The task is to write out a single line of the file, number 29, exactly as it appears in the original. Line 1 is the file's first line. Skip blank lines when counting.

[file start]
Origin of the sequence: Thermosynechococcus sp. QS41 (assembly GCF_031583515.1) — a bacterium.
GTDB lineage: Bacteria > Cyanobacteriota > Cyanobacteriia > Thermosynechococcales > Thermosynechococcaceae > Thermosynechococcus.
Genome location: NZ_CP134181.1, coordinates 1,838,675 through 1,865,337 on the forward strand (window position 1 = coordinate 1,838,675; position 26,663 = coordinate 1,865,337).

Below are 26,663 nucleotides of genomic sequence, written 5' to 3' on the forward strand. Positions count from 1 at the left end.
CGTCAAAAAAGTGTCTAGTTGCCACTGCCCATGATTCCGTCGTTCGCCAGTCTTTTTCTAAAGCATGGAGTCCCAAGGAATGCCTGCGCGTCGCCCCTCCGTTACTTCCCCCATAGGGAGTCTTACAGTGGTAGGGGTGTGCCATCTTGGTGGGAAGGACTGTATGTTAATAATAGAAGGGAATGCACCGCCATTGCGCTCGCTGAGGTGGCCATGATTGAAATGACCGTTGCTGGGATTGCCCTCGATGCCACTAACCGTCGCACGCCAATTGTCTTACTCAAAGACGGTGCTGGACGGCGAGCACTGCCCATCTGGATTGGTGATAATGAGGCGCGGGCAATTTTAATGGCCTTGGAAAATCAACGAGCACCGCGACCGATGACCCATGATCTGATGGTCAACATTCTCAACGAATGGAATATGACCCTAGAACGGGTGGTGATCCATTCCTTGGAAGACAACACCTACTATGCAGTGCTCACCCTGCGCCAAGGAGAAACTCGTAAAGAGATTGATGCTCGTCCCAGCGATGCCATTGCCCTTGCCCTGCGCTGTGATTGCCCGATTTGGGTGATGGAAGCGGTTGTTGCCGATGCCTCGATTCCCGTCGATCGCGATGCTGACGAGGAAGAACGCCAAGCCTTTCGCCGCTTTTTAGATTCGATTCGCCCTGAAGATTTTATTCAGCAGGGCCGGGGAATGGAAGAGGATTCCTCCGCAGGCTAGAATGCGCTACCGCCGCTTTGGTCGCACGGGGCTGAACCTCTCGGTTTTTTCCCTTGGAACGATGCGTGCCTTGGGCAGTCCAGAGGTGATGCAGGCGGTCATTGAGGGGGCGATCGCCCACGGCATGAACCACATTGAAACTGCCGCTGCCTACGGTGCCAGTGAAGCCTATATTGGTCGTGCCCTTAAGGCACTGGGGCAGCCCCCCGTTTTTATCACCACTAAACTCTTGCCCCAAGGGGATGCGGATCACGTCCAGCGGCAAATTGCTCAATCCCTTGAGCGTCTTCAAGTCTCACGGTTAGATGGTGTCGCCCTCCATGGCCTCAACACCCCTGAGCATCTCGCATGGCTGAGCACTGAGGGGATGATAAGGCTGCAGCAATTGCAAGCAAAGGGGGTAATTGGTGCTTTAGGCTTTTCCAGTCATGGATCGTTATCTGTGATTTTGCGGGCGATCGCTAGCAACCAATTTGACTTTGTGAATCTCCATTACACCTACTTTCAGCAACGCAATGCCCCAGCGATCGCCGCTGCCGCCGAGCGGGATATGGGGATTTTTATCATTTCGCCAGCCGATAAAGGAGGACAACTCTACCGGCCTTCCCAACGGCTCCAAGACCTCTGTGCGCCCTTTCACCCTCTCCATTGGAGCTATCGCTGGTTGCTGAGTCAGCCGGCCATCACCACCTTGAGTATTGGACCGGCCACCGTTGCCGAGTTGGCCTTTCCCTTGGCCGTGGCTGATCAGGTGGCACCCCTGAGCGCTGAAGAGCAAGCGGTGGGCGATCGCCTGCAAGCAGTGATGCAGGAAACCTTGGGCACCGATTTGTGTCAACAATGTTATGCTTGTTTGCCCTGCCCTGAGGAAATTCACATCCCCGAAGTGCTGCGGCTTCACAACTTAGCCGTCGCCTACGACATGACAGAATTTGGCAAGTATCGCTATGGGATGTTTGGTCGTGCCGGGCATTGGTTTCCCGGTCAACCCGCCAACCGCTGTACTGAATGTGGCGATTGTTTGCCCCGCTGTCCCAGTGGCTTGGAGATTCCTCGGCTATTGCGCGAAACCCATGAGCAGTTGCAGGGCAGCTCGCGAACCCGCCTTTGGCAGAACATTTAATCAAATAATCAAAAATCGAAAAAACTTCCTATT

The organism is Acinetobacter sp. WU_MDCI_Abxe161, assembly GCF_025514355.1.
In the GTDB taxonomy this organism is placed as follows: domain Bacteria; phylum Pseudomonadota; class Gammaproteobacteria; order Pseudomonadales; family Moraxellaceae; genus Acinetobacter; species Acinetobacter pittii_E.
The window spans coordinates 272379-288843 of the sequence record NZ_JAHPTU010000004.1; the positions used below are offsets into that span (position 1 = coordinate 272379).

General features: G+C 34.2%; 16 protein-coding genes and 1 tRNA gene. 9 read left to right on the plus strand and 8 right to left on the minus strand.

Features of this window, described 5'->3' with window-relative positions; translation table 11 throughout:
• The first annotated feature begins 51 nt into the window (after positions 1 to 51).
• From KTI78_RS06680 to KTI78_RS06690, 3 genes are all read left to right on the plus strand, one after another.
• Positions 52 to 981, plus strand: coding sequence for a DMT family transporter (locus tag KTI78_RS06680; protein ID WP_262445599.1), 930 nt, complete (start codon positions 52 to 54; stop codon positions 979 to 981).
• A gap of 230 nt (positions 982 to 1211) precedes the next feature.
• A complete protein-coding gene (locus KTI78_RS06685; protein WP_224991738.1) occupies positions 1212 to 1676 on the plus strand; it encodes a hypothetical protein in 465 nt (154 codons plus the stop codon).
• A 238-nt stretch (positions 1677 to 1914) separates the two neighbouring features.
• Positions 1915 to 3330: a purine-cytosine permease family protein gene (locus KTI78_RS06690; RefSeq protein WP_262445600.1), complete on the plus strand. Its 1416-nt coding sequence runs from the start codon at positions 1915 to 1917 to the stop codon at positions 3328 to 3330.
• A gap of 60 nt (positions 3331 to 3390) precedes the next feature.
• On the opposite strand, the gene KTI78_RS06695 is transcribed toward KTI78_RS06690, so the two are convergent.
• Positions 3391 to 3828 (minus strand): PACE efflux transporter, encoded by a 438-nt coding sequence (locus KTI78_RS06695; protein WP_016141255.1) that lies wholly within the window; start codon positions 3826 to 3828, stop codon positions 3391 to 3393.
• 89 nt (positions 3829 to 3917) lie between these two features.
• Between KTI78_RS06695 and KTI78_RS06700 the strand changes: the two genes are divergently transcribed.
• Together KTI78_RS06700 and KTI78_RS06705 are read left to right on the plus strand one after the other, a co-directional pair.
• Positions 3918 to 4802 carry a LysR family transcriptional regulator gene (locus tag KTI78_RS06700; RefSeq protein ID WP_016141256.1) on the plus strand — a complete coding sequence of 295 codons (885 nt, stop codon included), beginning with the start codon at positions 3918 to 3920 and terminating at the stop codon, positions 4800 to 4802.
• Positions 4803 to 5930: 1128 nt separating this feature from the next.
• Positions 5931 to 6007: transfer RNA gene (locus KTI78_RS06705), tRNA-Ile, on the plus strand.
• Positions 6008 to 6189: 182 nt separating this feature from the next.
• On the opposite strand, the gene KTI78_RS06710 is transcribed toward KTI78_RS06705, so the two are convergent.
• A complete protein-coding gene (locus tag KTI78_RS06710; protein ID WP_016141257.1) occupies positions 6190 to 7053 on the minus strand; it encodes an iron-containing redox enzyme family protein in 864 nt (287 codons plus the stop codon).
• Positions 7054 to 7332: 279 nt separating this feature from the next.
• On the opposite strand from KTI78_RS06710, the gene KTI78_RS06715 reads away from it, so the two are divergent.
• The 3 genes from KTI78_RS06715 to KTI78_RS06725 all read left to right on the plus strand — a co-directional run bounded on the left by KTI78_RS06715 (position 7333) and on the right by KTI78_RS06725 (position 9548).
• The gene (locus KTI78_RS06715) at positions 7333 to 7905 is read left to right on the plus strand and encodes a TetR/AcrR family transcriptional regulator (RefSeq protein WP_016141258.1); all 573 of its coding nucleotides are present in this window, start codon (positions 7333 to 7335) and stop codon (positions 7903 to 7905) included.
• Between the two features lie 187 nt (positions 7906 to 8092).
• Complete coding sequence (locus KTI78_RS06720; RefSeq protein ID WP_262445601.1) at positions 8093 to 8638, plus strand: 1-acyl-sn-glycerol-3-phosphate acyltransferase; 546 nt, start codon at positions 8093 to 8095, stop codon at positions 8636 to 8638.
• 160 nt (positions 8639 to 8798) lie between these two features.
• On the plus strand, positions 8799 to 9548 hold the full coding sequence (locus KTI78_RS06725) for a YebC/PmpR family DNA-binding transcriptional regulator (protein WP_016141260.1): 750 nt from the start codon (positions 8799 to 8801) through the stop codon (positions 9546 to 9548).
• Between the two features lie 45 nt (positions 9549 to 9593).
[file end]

• A complete protein-coding gene (locus tag KTI78_RS06710; protein ID WP_016141257.1) occupies positions 6190 to 7053 on the minus strand; it encodes an iron-containing redox enzyme family protein in 864 nt (287 codons plus the stop codon).